The question of whether the anticipatory breach doctrine, so-called, should be followed where the contract has become executory as to one party is novel in this jurisdiction.
This circumstance has led us to an extensive review of the numerous cases covered in the eminent digests cited by the parties, as well as a consideration of the reasoning advanced by the esteemed text-writers Williston and Corbin.
*471 Such research discloses, interestingly enough, that the rule laid down in the Restatement which excludes application of the doctrine of anticipatory breach in the case of a contract originally bilateral, which has become unilateral by reason of full performance by one party to the original contract, is so universally accepted that, almost invariably, the courts simply state the exclusion. Classical of such unadorned statements is that of Mr. Justice Cardozo in Smyth v. United States, 302 U.S. 329, at 356, 58 S. Ct. 248, at 253, 82 L. Ed. 294, at 301, where that learned justice simply states:"But the rule of law is settled that the doctrine of anticipatory breach has in general no application to unilateral contracts, and particularly to such contracts for the payment of money only."
Be that as it may, it sems clear that the rationale of the rule adopted in the Restatement and almost universally followed by the courts, is to give to the parties in a contract action, that for which they provided wherever it is possible to do so. Thus, when a party to a bilateral contract is guilty of a breach thereof, anticipatory or otherwise, the non-defaulting party's recourse to the courts is to recover not that for which he bargained, but rather such damages as he might be able to prove. See Messier v. Messier, 34 R.I. 233, 82 A. 996.
When, however, as here, there has been full performance of a contract, which between December 15, 1959 and midnight January 31, 1960, was bilateral, it is possible for the courts to give to the parties that for which they themselves provided. Specifically, plaintiff was to receive an agreed monthly percentage for each month commencing February 1960 through January 1963, and the difference between the total of such payments as were made and $15,000. The parties themselves, however, agreed that such difference, if any, would not be payable until March 1, 1963. To hold that plaintiff had the right to bring an action for such difference prior to March 1, 1963, would be to rewrite the contract made by the parties.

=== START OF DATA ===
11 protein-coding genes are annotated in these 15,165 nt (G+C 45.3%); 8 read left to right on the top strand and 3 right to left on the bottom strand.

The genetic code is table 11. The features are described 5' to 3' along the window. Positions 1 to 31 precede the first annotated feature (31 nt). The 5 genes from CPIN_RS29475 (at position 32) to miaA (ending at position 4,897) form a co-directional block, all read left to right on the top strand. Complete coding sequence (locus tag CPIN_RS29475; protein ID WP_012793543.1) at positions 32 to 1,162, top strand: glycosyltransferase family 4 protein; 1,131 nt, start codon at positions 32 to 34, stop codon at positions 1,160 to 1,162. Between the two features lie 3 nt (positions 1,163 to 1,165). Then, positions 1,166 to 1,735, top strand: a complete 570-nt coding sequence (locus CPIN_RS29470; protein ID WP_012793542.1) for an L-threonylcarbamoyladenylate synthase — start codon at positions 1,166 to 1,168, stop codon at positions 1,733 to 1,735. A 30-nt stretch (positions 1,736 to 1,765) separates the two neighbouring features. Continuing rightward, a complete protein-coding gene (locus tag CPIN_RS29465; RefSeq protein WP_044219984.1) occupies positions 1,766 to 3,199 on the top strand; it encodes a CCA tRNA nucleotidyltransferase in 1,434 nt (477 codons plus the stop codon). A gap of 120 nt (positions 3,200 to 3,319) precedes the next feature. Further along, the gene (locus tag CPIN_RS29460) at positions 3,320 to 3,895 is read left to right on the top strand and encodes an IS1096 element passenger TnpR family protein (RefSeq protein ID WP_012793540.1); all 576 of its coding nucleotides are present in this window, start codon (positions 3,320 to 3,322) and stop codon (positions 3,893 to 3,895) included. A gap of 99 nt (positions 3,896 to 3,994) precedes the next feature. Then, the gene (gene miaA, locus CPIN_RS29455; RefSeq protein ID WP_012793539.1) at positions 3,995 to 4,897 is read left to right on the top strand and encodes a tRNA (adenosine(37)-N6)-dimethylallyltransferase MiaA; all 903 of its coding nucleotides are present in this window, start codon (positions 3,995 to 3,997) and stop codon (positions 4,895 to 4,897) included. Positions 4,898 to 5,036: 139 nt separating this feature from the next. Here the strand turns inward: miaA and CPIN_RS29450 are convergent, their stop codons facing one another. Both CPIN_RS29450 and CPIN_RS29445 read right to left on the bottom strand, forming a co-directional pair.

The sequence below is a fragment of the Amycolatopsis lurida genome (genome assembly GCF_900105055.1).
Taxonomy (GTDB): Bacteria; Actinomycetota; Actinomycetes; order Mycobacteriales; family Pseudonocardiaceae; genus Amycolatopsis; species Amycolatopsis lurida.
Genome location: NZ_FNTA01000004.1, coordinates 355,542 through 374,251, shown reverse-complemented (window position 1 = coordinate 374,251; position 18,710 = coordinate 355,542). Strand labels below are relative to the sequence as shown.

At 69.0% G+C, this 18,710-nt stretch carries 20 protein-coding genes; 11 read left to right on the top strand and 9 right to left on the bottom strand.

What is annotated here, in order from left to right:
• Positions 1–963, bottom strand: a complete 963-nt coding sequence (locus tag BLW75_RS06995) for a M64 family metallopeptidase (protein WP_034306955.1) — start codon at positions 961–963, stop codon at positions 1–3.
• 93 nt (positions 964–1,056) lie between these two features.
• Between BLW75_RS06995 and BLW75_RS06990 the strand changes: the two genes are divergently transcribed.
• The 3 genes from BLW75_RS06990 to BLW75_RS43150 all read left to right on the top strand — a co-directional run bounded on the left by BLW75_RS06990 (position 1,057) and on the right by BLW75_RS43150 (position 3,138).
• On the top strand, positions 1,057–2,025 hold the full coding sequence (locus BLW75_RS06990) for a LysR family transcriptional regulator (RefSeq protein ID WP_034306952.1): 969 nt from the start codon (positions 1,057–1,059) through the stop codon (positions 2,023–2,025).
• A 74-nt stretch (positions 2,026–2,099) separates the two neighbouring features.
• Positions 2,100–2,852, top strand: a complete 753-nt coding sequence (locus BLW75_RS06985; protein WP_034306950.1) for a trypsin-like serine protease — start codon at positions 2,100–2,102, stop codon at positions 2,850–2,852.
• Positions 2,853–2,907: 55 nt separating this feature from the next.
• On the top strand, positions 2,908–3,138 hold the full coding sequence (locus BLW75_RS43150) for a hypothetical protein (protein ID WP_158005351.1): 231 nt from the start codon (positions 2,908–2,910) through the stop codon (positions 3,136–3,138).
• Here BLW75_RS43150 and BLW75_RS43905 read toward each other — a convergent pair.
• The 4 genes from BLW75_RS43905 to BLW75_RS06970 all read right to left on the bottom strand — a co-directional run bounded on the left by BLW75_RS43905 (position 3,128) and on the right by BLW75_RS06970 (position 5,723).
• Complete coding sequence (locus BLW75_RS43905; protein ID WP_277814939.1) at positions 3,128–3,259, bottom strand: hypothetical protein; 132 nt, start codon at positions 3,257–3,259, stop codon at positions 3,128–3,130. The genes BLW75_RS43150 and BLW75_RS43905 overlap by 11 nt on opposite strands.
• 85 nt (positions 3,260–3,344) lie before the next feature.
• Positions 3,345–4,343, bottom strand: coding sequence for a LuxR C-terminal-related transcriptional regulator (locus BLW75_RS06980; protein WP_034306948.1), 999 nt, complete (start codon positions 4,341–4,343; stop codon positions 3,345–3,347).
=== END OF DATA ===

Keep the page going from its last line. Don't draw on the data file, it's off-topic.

It is our judgment, therefore, that the plaintiff's action, having been commenced within six years next after the date when the cause of action accrued, it was not barred by operation of § 9-1-13.
The plaintiff's appeal is sustained, the judgment appealed from is reversed, and the case is remitted to the Superior Court for entry of judgment for plaintiff with costs.NOTES
 Although not bearing on the issue in the instant case, we think it worthy of note that in Scullian v. Petrucci, 108 R.I. 406, 276 A.2d 277, this court held that an unambiguous acceleration clause in a conditional sales agreement cannot be so construed as to give the promisee the right to elect the time when the cause of action accrues. So holding, we stated our adherence to the principle of not rewriting the contract made by the parties.
 Prominent among such cases are: Smyth v. United States, 302 U.S. 329, 58 S. Ct. 248, 82 L. Ed. 294; Lynch v. Stebbins, 127 Me. 203. 142 A. 735; Sheketoff v. Prevedine, 133 Conn. 389, 51 A.2d 922; Leon v. Barnsdall Zinc Co., 309 Mo. 276, 274 S.W. 699; Clarey v. Security Portland Cement Co., 99 Cal. App. 783, 279 P. 483; Sinkwich v. E.F. Drew & Co., 9 A.D.2d 42, 189 N.Y.S.2d 630; Mack v. Revicki, 47 N.J. Super. 185, 135 A.2d 569; Phelps v. Herro, 215 Md. 223, 137 A.2d 159.
The two text-writers are somewhat at odds. A comparison of their respective views may be had from a reading of 11 Williston, Contracts, 3d Ed. 1968, §§ 1300-1319 and 1326, and 4 Corbin, Contracts, 1951, as amended by 1964 amendment, §§ 959-966.